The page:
30 percent said reported their schedule hovered around the standard (seven to 10 hours per day) while 27 percent of tech professionals reported five to six-hour days, 31 percent reported three to four hours and 11 percent are clocking one to two hours of work.
The poll was started by a user who asked “how many real hours of work do you put in each day?” on Blind: a community platform where 3.5 million employees across various professional sectors worldwide communicate anonymously about company culture, salary information and the like.
According to one Amazon employee, “Amazon requires at least 10 hours a day, with exceptions and maybe less work on Fridays or more work on weekends. I’m working way more during COVID-19, calendar’s full back to back, leadership is asking for more.” On the other end of the spectrum, a Facebook employee’s to-do list seems comparatively sparse: “If meetings count then 9-10. If they do not…<1,” the commenter writes.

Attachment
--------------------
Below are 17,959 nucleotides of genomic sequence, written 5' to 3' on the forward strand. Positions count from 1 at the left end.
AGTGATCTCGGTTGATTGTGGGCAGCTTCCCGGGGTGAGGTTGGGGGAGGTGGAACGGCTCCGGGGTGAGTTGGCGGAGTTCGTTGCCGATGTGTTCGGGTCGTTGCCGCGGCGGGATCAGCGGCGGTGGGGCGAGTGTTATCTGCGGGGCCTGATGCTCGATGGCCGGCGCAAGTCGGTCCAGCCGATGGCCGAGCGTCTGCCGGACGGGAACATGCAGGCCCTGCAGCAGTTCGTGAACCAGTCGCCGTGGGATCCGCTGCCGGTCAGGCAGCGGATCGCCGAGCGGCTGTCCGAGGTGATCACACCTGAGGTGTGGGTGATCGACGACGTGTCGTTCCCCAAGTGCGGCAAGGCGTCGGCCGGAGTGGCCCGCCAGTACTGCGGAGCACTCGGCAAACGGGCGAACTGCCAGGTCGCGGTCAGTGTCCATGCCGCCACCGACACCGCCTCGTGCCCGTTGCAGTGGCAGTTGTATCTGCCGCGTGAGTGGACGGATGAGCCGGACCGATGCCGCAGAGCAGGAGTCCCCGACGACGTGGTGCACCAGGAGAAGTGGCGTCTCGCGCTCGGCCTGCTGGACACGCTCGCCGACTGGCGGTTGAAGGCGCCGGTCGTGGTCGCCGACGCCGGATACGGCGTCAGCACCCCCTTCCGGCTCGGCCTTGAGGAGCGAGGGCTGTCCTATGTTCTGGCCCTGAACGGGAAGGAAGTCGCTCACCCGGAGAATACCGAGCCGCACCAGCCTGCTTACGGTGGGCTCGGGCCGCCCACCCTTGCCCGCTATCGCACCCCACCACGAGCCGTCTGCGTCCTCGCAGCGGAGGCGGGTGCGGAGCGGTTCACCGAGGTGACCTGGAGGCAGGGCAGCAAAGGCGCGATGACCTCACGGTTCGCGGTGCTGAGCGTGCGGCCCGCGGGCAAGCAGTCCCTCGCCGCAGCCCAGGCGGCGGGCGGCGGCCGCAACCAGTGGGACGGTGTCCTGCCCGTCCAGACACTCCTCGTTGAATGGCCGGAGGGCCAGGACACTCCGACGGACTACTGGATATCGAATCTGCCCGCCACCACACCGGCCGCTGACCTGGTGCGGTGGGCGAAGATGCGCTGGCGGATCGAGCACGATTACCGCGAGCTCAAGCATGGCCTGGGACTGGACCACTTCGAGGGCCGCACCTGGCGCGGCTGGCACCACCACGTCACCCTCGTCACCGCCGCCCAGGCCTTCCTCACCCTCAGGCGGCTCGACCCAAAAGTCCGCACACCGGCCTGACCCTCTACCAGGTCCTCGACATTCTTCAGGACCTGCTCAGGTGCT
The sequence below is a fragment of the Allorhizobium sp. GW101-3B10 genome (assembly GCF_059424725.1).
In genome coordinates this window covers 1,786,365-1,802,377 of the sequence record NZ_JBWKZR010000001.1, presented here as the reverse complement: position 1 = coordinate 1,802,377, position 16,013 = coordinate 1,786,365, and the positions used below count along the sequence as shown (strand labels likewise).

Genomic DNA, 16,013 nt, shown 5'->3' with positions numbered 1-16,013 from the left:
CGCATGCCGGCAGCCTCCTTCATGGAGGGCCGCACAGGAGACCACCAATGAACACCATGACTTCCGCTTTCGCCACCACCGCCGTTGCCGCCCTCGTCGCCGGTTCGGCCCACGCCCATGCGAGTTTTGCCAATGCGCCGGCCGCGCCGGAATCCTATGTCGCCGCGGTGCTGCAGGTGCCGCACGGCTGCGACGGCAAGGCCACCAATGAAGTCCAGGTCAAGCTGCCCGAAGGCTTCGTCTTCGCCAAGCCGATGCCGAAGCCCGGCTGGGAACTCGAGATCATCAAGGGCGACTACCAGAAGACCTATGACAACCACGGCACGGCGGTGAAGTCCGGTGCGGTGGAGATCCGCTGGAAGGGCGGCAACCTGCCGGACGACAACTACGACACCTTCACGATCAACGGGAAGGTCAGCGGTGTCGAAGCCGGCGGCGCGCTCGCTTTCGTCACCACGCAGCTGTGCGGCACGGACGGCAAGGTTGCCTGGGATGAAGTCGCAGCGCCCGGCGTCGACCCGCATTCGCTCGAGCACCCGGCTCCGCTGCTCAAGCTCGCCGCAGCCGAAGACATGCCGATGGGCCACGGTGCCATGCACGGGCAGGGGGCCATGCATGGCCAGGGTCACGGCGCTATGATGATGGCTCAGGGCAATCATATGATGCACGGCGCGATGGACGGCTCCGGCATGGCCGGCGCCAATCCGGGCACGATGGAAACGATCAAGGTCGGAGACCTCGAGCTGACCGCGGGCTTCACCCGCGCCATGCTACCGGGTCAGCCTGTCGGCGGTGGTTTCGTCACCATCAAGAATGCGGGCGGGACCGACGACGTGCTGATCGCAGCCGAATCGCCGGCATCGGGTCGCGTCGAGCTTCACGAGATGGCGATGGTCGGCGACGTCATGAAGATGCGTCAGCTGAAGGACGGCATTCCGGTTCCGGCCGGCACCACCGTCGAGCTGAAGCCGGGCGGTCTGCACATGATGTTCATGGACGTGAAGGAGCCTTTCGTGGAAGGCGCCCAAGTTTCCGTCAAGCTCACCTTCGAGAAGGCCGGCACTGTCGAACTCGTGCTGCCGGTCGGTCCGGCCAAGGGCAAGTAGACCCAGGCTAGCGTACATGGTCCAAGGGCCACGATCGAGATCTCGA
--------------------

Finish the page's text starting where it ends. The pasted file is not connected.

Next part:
The poll is more of a temperature check than rigorous analysis; raw data from Blind appears to indicate a relatively small sample size and respondents were not asked to report on their productivity during their work time. That said, cynicism toward work and reduced efficacy are often symptoms of burnout, “chronic workplace stress that hasn’t been successfully managed.”
As Fast Company explains, mass layoffs, corporate reshufflings and work-from-home orders spurred on by the COVID-19 pandemic have only increased anxiety and burnout among employees. An October report from Gallup even found employee burnout had also taken an unexpected turn in 2020. Namely, “fully remote workers are now experiencing more burnout than on-site workers.” And the trend has continued into this year.Source Fast Company